Thursday, May 14, 2015

A type of vitamin B3 cuts risk of recurring non-melanoma skin cancers

CANCER DIGEST – May 14, 2015 – Taking a form of vitamin B3 called nicotinamide twice a day reduced the rates of new skin cancers in people who had previously been treated for non-melanoma skin by 23 percent, a new study shows.

The early results of a large Australian skin cancer trial, called ONTRAC were announced today ahead of presentation at the annual American Society of Clinical Oncology meeting beginning May 29 in Chicago.

In this study, 386 patients who had at least two non-melanoma skin cancers in the last five years – and were therefore considered to be at high risk – were randomly assigned to daily nicotinamide or placebo for 12 months. The study population reflected the mix of patients typically seen in a skin cancer clinic – the average age was 66 years, and two-thirds of the patients were men (skin cancer is more common in men).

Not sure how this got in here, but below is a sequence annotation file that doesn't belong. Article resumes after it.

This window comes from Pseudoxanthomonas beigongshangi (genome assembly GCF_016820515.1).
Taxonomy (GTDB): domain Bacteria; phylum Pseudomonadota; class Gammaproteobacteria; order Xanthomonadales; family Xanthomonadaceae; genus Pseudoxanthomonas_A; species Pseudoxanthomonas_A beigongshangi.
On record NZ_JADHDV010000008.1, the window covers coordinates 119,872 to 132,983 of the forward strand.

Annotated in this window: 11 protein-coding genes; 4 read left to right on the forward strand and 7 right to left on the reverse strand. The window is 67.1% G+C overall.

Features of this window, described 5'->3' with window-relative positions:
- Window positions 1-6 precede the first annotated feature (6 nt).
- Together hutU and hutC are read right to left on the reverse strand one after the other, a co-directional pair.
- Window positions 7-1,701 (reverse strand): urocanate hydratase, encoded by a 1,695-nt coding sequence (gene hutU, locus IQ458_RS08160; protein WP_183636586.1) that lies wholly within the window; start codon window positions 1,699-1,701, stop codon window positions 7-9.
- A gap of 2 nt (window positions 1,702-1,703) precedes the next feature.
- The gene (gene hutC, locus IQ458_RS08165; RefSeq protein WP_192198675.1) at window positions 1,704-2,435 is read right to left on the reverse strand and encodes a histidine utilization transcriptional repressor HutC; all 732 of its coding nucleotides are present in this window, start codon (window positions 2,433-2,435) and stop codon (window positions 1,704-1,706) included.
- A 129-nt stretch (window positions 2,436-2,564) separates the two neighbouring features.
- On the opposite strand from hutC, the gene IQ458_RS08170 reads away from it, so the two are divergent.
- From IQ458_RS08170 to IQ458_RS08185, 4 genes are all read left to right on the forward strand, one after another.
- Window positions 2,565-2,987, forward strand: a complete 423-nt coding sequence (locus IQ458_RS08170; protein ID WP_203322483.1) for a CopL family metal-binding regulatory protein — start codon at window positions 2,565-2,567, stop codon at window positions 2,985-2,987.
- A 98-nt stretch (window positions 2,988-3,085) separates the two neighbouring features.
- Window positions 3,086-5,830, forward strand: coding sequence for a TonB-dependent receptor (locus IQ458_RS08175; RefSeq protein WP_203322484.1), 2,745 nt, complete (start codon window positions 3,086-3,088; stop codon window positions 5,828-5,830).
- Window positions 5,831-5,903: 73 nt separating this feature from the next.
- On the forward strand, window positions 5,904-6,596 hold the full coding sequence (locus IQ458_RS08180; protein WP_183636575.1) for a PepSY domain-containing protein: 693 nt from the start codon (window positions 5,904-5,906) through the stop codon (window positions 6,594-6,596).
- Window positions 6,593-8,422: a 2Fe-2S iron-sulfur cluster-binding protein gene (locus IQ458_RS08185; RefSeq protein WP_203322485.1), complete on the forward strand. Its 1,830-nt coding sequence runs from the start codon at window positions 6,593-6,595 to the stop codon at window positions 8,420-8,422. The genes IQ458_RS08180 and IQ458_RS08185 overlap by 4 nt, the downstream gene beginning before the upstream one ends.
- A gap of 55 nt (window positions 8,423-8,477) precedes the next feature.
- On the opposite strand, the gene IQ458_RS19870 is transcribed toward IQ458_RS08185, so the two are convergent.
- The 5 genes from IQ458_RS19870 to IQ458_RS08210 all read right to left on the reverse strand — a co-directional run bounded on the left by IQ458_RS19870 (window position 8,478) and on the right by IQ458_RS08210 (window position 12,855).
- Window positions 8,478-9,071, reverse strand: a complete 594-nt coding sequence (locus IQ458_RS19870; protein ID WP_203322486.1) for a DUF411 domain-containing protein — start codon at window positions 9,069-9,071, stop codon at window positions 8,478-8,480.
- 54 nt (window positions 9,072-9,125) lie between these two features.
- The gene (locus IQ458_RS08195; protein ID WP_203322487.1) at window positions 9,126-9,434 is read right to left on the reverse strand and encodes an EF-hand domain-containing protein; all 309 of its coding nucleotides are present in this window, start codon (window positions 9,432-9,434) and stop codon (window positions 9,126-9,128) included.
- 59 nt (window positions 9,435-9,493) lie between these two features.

The rates of new non-melanoma skin cancer diagnoses were 23 percent lower in the nicotinamide group compared to the placebo group. The numbers of precancerous thick, scaly patches of skin were reduced in the nicotinamide group by 11 percent after three months, and by 20 percent after nine months of treatment.

The most common types of non-melanoma skin cancer are basal cell carcinoma, which rarely spreads but often occur on the face, and squamous cell carcinoma, which can spread to lymph nodes and internal organs. The primary cause of these skin cancers is sun exposure. Nicotinamide was just as effective in preventing both of these types of skin cancers.

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